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    The BF&M prescribes immersion of a believer as baptism and that such baptism is prerequisite to participation in the Lord's supper. That means those who practice open communion are practicing inconsistently with Southern Baptist belief, just as much so as those who deny the virgin birth.

    Mark Osgatharp
     
  9. imported_J.R. Graves

    imported_J.R. Graves
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    Kiffin,

    You wrote: "I know of at least one SBC church that practices Closed Communion."

    I know of dozens of Southern Baptist Churches throughout western Kentucky that still pratice closed communion. As a matter of fact, both SBC churches I have pastored pratice closed (church memebers only) communion and both of the SBC churches I grew up in praticed communion. It is interesting to note that each of these churches were in a different county scattered throughout western Kentucky.
     
  10. Kiffen

    Kiffen
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    I said "general" sense not the exceptions. I think you are saying if someone got saved that Sunday when the Lord's Supper was served but did not have the opportunity to be baptized? [​IMG] I think It would probably however be better and more special if he waited until next month's communion service (We have it monthly).


    I agree with you BUT I would not place those who practice Open Communion in the same category as those who deny the virgin birth.

    Denying the virgin birth places one outside the Christian faith and is a blatant heresy. The issue of Communion is not a fundamental doctrine (In other words if you have a wrong view of it, you want go to Hell [​IMG] )

    There has been much diversity on the Communion issue among Baptists for many centuries.
     
  11. gb93433

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    Your statement is not always true. When I was a new believer I was told that baptism was an outward proclamation of an inward commitment. By the time I was a Christian 3 years I had led people to Christ, led Bible studies in my dorm, began discipling people and spoke openly in the free speech platform at the university testfying of Christ and writing openly of Christ but was never rebellious against baptism. I simply saw church baptism as a weak testimony compared to what I had already done. So I saw no need for baptism if that is what it meant. Of coursee now I know that it meant much more then in the NT than it does now. The cost could have been much greater.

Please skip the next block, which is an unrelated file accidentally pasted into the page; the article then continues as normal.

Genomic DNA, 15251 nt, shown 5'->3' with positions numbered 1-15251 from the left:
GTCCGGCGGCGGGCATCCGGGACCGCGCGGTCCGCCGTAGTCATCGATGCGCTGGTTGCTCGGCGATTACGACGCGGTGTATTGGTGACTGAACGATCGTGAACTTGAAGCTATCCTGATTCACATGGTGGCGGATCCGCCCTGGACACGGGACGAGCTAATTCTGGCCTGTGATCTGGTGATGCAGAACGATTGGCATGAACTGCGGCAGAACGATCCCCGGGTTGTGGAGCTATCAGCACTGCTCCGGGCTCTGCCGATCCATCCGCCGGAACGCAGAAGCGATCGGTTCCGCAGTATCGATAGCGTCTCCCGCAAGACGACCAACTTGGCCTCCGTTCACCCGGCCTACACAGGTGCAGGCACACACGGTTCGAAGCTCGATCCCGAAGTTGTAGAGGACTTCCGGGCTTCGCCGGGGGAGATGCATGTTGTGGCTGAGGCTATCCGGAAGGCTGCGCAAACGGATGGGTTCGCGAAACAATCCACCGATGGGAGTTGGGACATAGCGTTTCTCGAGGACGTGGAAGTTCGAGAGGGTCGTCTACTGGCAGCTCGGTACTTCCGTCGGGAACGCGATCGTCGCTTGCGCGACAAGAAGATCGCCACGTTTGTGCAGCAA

So many today are afraid of making Christ known among the world that they are in fear. As for me baptism was much of a joke by comparison to what I had already done in claiming Christ as my Lord. Many disobedient baptized folks have never led one person to Christ and have done little to testify of Christ as Lord.
     
  12. rufus

    rufus
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    Yeppers! I agree, Mark O.

    The Missionary Baptist Association of America believes similarly.

    Rufus
     
  13. Reformed Mike

    Reformed Mike
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    The mode of communion (the way a church offers it) and the doctrine of the Virgin birth are NOT in the same class of doctrine.

    1) You can offer [closed|open|close|whatever] communion and STILL be a dedicated Christian and an upright disciple of Jesus Christ, and have some liberty in this area.

    2) You CANNOT reject the Virgin birth and be a productive Christian.

    To deny the Virgin Birth is outright heresy. To have one opinion or another regarding the mode of offering communion is just personal preference. There are no direct references in Scripture that describes what one must do regarding communion.

    Mark O/Rufus: That is a distinction you have missed. I would challenge you to produce Scripture that would say otherwise.

    Regards,

    -PM <><

    P.S. I’m not holding my breath…

    P.S.S. The BMAA is not a monolith on the communion issue…